Hornsey Station, Tottenham Lane, London, N8. Photo © Roger Dean 2013
Saunterings In And About London – Max Schlesinger, 1853:
The existing arrangements of the English post-office, and the penny-postage, which, in 1840, was introduced by Rowland Hill, have proved so excellent in their results, that the majority of continental states have been induced to approximate their institutions to Mr. Hill’s principle. Men of business and post-office clerks are not yet satisfied; they desire a system of cheap international postage, and it is devoutly to be hoped that those pious wishes will, in the end, be gratified. But the majority of the continental governments hesitate before they commit themselves to an experiment, which, in the most favourable case, only promises a future increase of revenue, while in every case if is certain to entail losses on the present. In England, however, the experiment has been made, and the system works well and pays. And the arrangements of the post-office have been brought to a degree of perfection unknown even to the wildest dreams of the boldest political economist of the last century.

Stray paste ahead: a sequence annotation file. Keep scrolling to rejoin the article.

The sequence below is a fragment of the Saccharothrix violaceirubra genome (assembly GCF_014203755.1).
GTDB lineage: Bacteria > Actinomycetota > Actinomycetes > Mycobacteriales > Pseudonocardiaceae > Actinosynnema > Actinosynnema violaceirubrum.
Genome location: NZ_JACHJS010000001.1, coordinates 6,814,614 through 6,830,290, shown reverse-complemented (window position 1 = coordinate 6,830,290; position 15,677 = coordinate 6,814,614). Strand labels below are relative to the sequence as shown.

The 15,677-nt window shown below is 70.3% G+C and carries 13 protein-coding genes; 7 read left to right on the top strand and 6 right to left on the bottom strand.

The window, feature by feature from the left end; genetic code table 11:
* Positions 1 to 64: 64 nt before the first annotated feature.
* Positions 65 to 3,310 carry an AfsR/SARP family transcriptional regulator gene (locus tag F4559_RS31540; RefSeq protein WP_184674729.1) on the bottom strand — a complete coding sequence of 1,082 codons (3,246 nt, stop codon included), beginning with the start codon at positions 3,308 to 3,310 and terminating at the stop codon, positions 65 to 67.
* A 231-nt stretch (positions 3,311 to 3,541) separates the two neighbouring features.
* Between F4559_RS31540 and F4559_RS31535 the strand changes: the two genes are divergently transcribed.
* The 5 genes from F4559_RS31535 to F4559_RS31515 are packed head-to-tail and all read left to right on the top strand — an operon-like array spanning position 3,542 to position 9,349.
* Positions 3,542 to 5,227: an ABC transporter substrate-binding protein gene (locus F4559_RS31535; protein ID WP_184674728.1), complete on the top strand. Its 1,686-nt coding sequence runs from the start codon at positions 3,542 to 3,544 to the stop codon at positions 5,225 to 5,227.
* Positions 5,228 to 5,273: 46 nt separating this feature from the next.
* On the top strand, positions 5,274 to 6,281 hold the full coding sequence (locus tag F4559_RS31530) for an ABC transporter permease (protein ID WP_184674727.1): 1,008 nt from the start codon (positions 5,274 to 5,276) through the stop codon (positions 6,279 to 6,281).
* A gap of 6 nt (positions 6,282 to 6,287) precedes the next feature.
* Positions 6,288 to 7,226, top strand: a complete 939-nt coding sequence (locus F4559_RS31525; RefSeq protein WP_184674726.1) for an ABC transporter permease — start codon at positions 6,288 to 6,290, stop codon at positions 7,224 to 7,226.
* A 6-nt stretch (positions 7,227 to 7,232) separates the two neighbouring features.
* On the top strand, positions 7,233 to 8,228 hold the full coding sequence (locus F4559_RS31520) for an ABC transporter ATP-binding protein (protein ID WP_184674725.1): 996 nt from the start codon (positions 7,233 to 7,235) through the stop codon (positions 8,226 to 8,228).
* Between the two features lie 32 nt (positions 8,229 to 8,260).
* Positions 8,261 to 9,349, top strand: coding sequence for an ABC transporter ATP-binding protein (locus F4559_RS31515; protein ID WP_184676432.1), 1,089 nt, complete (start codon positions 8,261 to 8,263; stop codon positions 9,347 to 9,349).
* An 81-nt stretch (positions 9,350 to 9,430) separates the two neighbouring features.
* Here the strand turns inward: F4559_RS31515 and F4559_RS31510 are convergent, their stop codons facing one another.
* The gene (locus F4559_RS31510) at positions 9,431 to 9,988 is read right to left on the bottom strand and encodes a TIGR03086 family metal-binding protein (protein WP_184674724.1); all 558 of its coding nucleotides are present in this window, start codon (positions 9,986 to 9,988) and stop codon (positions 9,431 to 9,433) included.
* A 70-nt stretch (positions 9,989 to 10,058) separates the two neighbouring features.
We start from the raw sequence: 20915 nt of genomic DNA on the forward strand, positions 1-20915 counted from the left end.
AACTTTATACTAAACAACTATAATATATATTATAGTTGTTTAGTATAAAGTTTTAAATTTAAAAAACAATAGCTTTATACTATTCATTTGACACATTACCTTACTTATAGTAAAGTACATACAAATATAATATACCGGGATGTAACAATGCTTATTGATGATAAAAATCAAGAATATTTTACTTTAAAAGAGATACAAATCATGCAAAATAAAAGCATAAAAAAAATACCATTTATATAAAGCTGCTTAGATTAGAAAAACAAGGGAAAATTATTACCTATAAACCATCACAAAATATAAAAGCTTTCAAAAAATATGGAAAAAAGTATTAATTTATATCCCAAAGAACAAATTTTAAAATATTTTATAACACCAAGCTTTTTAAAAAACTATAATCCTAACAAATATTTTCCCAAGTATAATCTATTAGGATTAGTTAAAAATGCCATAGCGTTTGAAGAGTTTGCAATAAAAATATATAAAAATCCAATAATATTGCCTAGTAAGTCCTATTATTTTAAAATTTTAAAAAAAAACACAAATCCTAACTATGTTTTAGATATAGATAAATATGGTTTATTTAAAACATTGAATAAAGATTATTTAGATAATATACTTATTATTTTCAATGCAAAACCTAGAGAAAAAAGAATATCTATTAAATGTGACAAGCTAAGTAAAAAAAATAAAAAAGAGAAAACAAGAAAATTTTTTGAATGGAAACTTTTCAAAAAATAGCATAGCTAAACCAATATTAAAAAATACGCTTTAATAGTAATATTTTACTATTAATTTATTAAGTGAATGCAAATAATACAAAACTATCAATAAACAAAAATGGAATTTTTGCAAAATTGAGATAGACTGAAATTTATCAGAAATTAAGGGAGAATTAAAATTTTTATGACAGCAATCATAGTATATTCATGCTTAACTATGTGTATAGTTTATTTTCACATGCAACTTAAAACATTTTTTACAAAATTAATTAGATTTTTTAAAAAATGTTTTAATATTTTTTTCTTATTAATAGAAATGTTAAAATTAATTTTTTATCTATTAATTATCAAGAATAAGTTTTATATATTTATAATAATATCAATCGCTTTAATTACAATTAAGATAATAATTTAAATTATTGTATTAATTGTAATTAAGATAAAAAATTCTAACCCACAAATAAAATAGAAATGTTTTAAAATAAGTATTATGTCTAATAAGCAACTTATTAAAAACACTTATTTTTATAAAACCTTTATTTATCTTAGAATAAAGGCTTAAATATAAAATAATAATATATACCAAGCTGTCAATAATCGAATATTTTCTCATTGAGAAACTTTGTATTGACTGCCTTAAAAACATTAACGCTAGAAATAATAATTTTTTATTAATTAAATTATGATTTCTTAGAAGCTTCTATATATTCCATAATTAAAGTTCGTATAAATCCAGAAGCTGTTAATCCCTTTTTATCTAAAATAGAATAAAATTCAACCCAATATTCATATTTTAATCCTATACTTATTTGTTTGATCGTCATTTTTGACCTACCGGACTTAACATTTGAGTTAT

With the general penny postage for England, Scotland, Ireland, and the Channel Islands—with a regular, rapid, and frequent transmission of the mails from and to the provinces, there is, moreover, an admirable system adopted for the distribution of letters throughout the metropolis. London is divided into two postal districts: one of them embraces the area within three miles from the Chief Office at St. Martin’s-le-Grand; the second district includes those parts of the town which lie beyond the three miles’ circle.
The postage, of course, is the same for either district; but the difference lies in the number of deliveries. In the inner circle there are not less than ten deliveries a day.
The construction of the houses contributes much to the efficiency of the system. The postman’s functions are here much easier than those of his continental colleagues. He is not required to go up and down stairs, he gives his double knock; and as the majority of letters are inland letters, and as such prepaid, no time is lost with paying and giving change. The frequency of letter-boxes at the house doors tends still more to simplify the proceeding.